George Soros funded the survey. The U.S. authors played no role in data-collection, and did not apply standard anti-fraud measures. The chief Iraqi data-collector had earlier produced medical articles to help Saddam’s anti-sanctions campaign in the 1990s, and said Allah guided the prior 2004 Lancet/Johns Hopkins death-survey. Some of the field surveyors were employed by Moqtada Sadr’s Ministry of Health. The Iraqis’ numbers contain evidence of fakery, and the Lancet did not check for fakery.
Lafta’s articles accurately documented malnutrition among Iraqi children, but scientific truth and the suffering of children don’t matter to Munro, it’s all politics to him.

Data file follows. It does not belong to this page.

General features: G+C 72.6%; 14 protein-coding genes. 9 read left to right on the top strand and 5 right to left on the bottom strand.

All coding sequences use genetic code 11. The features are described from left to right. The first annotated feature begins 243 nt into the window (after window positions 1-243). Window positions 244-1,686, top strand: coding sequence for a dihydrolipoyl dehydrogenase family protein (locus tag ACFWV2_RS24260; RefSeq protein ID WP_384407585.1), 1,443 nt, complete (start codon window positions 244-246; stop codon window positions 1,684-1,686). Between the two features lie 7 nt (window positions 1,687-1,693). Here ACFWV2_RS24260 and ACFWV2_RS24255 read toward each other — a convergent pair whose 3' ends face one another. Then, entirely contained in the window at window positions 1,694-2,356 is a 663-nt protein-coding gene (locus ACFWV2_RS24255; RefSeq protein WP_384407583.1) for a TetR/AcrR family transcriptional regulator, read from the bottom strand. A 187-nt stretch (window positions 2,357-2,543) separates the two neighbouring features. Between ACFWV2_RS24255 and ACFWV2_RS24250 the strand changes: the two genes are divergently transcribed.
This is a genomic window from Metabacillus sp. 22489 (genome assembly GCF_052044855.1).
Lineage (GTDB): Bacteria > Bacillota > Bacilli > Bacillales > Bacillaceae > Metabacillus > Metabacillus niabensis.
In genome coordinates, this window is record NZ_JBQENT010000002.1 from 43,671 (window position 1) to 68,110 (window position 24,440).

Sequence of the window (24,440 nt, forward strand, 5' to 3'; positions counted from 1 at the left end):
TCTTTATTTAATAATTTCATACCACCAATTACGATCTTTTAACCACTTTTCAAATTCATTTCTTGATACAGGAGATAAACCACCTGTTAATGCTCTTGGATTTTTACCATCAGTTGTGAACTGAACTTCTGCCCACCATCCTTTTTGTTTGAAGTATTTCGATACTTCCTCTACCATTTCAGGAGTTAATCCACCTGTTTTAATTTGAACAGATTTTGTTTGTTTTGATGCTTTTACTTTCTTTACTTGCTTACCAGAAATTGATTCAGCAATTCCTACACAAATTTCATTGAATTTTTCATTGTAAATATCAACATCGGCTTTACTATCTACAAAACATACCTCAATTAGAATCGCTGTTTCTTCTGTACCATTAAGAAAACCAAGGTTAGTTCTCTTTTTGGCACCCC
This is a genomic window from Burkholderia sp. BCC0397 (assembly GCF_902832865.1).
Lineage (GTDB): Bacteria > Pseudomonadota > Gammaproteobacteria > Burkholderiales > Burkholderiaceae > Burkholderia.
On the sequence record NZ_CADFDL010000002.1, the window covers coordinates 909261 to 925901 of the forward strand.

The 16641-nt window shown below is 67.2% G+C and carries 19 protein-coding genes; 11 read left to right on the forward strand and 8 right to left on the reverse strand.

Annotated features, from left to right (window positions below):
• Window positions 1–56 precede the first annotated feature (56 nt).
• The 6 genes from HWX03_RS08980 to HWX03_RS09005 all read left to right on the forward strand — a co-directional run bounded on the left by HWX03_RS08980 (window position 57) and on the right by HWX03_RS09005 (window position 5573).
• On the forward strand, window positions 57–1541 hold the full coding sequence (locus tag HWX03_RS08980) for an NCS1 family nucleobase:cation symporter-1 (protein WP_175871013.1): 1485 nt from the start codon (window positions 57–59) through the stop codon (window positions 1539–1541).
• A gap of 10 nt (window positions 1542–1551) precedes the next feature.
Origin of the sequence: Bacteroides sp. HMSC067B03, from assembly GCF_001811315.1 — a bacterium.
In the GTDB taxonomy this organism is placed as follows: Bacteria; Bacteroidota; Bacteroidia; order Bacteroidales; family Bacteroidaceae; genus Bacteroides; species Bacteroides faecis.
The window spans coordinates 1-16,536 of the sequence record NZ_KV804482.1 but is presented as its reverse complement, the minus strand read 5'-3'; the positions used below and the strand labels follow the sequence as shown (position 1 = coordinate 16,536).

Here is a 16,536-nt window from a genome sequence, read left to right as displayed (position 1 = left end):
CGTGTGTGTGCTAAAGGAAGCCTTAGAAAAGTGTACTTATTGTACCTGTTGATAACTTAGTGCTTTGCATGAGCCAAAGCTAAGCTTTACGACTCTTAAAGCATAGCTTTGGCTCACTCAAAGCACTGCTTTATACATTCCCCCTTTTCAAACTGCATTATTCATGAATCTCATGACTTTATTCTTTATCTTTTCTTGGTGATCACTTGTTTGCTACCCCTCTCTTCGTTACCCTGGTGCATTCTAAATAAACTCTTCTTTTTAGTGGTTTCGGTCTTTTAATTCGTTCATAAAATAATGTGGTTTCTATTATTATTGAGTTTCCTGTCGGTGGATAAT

Munro’s scepticism about the Lancet contrasts with his uncritical acceptance of even the most far-fetched stories if they appeal to his prejudices.
Look at this example, where he falls for the Johnelle Bryant hoax:
Atta asked a government official if he could buy a large overhead
photograph of D.C. from the official’s wall. He then suggested the U.S.
cities might be attacked, told the official that Osama/Al-Qaeda would be
famous in America, and then left in a huff when the official refused to lend
him money which he said was to buy a large, two-engine crop dusting
You can likely find a psychiatrist who would conclude that Atta
likely, but subconsciously, wanted to be caught.
But the official said nothing. Privacy, non-judgementalism and all that.